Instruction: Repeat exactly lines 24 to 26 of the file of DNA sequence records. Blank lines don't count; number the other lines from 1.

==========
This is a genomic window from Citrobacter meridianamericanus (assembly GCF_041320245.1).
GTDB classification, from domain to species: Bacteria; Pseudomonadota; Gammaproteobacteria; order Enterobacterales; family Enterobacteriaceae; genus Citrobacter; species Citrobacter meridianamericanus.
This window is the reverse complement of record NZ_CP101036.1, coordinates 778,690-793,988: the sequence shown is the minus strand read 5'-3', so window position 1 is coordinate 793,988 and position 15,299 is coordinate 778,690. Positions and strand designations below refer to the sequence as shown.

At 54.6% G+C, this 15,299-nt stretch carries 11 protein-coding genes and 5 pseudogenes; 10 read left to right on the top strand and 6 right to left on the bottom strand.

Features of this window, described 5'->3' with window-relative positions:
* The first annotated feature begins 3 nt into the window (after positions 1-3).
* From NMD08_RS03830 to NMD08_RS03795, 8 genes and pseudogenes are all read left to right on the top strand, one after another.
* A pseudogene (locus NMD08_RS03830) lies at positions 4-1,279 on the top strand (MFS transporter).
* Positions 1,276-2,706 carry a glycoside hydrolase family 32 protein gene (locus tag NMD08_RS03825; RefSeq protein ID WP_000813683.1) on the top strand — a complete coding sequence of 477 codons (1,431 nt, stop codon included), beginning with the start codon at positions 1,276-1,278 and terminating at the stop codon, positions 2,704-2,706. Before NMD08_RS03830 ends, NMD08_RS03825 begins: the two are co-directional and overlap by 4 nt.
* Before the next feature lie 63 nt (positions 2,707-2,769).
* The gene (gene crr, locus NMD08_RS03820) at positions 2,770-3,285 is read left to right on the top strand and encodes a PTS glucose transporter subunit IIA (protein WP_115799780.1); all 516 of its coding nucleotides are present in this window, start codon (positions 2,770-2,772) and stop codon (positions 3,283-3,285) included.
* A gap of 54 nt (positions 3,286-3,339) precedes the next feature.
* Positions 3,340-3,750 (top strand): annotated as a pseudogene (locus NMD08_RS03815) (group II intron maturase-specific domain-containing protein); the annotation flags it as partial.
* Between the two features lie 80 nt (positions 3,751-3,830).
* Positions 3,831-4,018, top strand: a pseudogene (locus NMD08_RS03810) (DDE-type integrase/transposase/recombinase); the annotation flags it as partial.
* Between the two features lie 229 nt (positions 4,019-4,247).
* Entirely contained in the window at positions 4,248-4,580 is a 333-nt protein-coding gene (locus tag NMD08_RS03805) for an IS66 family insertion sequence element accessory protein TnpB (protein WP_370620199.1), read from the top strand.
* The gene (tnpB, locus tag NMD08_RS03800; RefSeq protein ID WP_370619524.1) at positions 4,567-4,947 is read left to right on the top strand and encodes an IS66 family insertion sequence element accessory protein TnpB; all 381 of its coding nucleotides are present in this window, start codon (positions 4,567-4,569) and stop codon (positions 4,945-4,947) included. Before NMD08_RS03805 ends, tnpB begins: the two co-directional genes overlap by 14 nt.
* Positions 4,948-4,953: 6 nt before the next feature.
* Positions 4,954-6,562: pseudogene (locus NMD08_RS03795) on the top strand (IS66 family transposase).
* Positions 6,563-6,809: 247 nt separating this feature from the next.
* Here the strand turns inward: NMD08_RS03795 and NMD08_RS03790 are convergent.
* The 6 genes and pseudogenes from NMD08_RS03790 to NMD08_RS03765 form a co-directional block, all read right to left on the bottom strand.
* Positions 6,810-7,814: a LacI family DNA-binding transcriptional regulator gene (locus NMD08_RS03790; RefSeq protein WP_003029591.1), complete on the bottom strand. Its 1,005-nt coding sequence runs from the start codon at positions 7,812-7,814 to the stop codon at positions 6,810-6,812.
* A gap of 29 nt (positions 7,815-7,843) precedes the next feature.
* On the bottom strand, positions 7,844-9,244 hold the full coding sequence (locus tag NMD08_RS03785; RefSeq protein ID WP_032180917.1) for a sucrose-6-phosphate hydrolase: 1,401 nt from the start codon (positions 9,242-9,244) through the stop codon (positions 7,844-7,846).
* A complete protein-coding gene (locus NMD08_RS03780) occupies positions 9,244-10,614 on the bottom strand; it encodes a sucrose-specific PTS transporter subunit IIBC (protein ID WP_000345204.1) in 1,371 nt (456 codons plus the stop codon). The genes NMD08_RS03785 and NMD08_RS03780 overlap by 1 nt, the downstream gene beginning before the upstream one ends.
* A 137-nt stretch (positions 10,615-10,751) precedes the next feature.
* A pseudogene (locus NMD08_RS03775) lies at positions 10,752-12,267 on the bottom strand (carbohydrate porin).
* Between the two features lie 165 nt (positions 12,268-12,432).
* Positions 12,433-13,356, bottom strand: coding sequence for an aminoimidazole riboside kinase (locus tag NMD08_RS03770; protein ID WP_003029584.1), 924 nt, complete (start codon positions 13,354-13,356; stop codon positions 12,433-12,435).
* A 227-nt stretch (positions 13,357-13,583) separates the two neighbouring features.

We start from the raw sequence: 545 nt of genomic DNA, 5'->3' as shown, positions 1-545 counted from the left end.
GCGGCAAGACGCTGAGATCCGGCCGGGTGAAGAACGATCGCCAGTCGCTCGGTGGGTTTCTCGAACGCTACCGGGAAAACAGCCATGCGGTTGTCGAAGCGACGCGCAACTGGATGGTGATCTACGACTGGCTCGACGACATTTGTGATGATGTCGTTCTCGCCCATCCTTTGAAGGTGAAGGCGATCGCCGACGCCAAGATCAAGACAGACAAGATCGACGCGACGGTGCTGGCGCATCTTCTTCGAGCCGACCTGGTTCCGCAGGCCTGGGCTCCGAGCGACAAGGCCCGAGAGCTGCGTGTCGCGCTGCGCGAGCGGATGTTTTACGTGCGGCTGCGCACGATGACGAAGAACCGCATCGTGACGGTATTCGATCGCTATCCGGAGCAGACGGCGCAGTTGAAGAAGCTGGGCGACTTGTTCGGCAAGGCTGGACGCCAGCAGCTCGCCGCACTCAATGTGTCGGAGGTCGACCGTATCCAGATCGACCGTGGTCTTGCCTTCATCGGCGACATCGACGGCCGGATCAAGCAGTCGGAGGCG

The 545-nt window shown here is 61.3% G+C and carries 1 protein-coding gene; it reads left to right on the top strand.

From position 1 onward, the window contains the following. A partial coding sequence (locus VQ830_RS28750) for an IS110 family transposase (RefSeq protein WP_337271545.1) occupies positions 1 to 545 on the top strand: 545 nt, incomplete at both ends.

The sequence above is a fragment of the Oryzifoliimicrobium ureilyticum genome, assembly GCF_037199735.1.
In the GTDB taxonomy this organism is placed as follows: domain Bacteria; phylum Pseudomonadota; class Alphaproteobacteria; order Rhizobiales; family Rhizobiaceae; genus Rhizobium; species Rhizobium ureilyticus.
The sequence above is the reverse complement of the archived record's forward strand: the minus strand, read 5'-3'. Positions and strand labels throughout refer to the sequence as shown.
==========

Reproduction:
* Positions 6,810-7,814: a LacI family DNA-binding transcriptional regulator gene (locus NMD08_RS03790; RefSeq protein WP_003029591.1), complete on the bottom strand. Its 1,005-nt coding sequence runs from the start codon at positions 7,812-7,814 to the stop codon at positions 6,810-6,812.
* A gap of 29 nt (positions 7,815-7,843) precedes the next feature.
* On the bottom strand, positions 7,844-9,244 hold the full coding sequence (locus tag NMD08_RS03785; RefSeq protein ID WP_032180917.1) for a sucrose-6-phosphate hydrolase: 1,401 nt from the start codon (positions 9,242-9,244) through the stop codon (positions 7,844-7,846).